the other group at identifying the various smells, but they
more often recognized a smell as something they had
experienced before, although they couldn't say what it was.

I might be slightly wrong in some details, and know nothing
about the statistical validity etc., maybe SY knows (?), but it
points to an interesting distinction between on the one hand
recognizing and on the other hand recognizing and identifying.
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Old 18th June 2003, 10:42 AM   #7
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You're right, Raka.
Nothing better than an A/B test.
On an A/B test anyone can pick a difference.
But if you have to stop everything to disconnect one amp and connect the other, you really have to pay attention and you have to be very experienced in that, and with a very trained ear.
Some people, though, don't believe in A/B tests, because it's subjective if you can't measure the difference.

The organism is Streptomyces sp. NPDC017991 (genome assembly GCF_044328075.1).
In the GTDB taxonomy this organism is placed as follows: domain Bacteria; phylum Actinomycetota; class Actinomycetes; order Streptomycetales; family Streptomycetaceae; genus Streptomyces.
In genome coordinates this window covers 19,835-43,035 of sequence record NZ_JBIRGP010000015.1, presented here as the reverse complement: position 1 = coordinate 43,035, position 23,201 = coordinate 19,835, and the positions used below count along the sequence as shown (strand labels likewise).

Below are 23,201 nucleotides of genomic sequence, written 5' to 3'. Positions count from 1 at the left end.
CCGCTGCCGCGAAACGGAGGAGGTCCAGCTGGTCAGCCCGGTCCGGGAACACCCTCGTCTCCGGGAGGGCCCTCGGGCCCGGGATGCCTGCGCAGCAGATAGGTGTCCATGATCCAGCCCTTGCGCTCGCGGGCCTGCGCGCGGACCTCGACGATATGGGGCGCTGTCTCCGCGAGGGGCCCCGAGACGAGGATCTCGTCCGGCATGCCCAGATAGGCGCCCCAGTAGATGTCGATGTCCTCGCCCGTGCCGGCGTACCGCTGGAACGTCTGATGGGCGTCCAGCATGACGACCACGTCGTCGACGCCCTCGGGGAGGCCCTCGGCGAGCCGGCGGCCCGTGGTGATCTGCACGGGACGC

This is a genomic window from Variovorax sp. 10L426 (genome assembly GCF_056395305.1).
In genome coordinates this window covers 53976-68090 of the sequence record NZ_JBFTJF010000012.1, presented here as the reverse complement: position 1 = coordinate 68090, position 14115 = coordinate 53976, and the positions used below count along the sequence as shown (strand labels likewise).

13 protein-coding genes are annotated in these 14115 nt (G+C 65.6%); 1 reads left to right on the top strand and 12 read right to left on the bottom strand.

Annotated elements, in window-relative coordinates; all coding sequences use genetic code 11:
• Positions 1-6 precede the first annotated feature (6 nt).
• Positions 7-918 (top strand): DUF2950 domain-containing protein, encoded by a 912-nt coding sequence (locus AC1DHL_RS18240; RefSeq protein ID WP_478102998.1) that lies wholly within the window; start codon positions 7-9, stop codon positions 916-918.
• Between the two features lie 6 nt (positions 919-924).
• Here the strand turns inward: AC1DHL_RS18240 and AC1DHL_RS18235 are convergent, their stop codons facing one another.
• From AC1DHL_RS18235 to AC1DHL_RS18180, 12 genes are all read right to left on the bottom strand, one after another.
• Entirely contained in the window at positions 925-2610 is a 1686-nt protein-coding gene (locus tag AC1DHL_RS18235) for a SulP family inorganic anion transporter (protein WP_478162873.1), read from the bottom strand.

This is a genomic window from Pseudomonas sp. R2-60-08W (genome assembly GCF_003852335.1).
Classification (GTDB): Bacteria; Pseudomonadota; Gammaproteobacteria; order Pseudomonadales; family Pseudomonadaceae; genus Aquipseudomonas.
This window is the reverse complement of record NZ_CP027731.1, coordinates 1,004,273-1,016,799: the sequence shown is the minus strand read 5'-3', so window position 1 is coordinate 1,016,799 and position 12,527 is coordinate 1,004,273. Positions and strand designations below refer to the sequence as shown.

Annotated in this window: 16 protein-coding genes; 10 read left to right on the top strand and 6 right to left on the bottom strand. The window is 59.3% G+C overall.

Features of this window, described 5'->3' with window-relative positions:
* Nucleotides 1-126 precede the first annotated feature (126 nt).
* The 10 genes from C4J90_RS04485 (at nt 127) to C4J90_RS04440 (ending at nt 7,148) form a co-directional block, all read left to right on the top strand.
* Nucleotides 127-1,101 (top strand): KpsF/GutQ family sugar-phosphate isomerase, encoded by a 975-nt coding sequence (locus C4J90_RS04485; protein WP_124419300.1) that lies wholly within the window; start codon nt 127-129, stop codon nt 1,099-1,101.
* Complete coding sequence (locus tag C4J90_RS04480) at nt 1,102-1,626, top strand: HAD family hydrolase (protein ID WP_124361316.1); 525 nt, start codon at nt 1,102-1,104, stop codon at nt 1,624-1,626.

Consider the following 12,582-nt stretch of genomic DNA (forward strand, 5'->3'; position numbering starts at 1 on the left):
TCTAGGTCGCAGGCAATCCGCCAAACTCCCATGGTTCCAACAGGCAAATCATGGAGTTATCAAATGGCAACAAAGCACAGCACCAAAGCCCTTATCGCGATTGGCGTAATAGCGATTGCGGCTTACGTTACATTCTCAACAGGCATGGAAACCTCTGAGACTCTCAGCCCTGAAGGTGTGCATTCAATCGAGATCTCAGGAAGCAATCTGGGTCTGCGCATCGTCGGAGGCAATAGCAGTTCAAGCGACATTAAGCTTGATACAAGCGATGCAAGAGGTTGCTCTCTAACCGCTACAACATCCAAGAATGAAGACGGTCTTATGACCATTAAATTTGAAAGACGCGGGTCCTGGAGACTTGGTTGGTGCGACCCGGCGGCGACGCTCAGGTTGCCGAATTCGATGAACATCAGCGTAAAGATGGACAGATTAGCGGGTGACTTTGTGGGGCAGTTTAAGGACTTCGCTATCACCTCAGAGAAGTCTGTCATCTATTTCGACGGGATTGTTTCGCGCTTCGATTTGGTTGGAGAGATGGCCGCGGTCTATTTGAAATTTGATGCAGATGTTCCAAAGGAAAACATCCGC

Go figure...
Audio is subjecive, it's a matter of taste.
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Old 18th June 2003, 10:52 AM   #8
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Raka

I am not sure if i understand your question properly. Whenever i make a change in an amp (only one at a time) i always listen going back and forth a few times within short time. For me this is enough, although i understand some people preference for more long term auditions. To develop a sensitive ear to relatively small changes takes time and effort - not so much in observing a difference but in determining if the difference is a step forward towards your concept of better sound or merely a difference. I also believe that long term sonic memory is also possible to improve but of little real use as sound quality at a particular location may change daily due to power supply, humidity and temperature fluctuations.
The ear/brain combo seems to work in amazing non-linear way and once focused on particular sound trait can not only perceive incredibly small differences but also attribute them excessive importance.
Does this answer your question? Probably not, but then we don't share the same ears, speakers, music preferences and experience All this will determine whether amps sound similar or not.